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Insurance Update

Specialized Behavior therapies (including Applied Behavior Analysis) and neurodevelopmental therapies are “mental health services” designed to treat autism, a DSM (Diagnostic and Statistical Manual of Mental Disorders) category.  Under Mental Health Parity, blanket insurance policy exclusion for services, therapies and supplies (as well as unreasonable caps) related to the treatment of autism spectrum disorders violates Mental Health Parity laws.

Summary of MHP cases 102213 Please contact ehamburger@sylaw.comor call 206-223-0303 for status of these cases.  

If your children’s therapies are unreasonably capped or they have no benefits for treatments of autism, WAAA can help.  Contact 425.894.7231 or  Info@washingtonautismadvocacy.org.  Please indicate whether your child is covered through private insurance or medicaid.  Washington Autism Alliance & Advocacy is committed to ensure timely access to medical benefits designed to treat autism for all children in Washington.”

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Washington’s Network Adequacy Statute and Rules require health plans to ensure that enrollees are entitled to sufficient, timely and appropriate health care services and choice among health care providers (this includes behavior therapies). In articular, the statute requires that “[e]ach carrier must provide for appropriate and timely referral of enrollees to a choice of specialists within the plan if specialty care is warranted(such as Applied Behavior Analysis).

If the type of medical specialist needed for a specific condition is not represented on the specialty panel, enrollees must have access to nonparticipating specialty health care providers.Health carriers are required to maintain adequate networks of providers in order to ensure that health plan enrollees can obtain treatment in their local communities without undue delay, traveling onerous distances or incurring additional out-of-pocket expenses:

An example of “reasonable proximity” is provided in the regulations through the Office of Insurance Commissioner:

“For example, a carrier should not require travel of thirty miles or more when a provider who meets carrier standards is available for inclusion in the network and practices within five miles of enrollees.”

The court is asked not to permit health carriers (Washington State Health Care Authority-HCA) to work around the Court’s Order by imposing a new condition of participating in a research study, for coverage of ABA therapy for autism.

Washington’s Mental Health Parity Act and its Network Adequacy statutes and regulations prohibit HCA’s conditions.

Stephanie Marquis, spokeswoman for the insurance commissioner, has said: “We’re working on a regulation that addresses the issues the courts have ruled on so far that will ensure consumers get the coverage they’re entitled to and insurers understand what they’re required to cover. “The draft language should be ready by the end of the year, she said.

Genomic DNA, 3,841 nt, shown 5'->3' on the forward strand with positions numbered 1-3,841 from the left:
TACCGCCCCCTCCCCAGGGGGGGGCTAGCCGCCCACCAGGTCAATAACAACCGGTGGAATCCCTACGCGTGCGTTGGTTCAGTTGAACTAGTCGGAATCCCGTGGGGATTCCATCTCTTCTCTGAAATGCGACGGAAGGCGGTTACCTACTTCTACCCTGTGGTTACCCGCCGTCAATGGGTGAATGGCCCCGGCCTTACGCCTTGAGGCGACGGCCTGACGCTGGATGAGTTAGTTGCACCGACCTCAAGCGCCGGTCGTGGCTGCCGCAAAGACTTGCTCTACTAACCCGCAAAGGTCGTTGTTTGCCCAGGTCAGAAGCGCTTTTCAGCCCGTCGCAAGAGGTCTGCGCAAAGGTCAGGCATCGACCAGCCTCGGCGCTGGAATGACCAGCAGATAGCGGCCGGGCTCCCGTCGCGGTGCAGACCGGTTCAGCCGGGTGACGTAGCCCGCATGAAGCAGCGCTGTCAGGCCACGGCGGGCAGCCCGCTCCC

In the meanwhile if any individual with ASD’s has been denied coverage for neuro-developmental therapy (speech, physical therapy, occupational therapy, sensory-motor, neuropsychological evaluation etc.),  behavioral therapy (including Applied Behavioral Analysis therapy) or mental health therapy based upon exclusions or limitations in their Washington state insurance policies, please contact WAAA,  425-894-7231 or info@WashingtonAutismAdvocacy.org.

4 Responses to Insurance Update

  1. Vivien Koo says:

    Our son is 8 years old who was diagnosed with ASD since he was three. My husband’s company insurance is Premera Blue Cross and we have never been able to access ABA coverage for my son. Last year, we had to pay out-of-pocket for Anthony to access ABA therapy so that he can function adequately at his school.
    Since we cannot afford his ABA therapy anymore this year. (We are a household of 6, with 4 kids, one in college) Our financial burden is heavy. We decided to homeschool Anthony hoping that he can have a learning environment. We feel that without the ABA intervention, he would not be able to cope with the academic and social demands of a mainstream classroom environment.
    Can we get any help in negotiating with the company or Blue Cross? Under the new WA Healthcare Exchange, would we be able to get another insurance carrier that can provide ABA coverage for our son?

  2. James Olson says:

    We have never been able to get coverage for our son Alexander around ABA. Often we’d hear you have to have a qualified specialist, but our carrier wouldn’t have one listed in the state. Or it would be out of Network and out of Network wasn’t covered. Only there was no one within network doing ABA. Sometimes we’d get coverage for physical therapy but with a $1500 limit. I’m looking at getting new insurance through the affordable care act. Is there any information on which carriers or plans provide coverage for ABA or physical therapy? I can’t tell by reading the plan descriptions.

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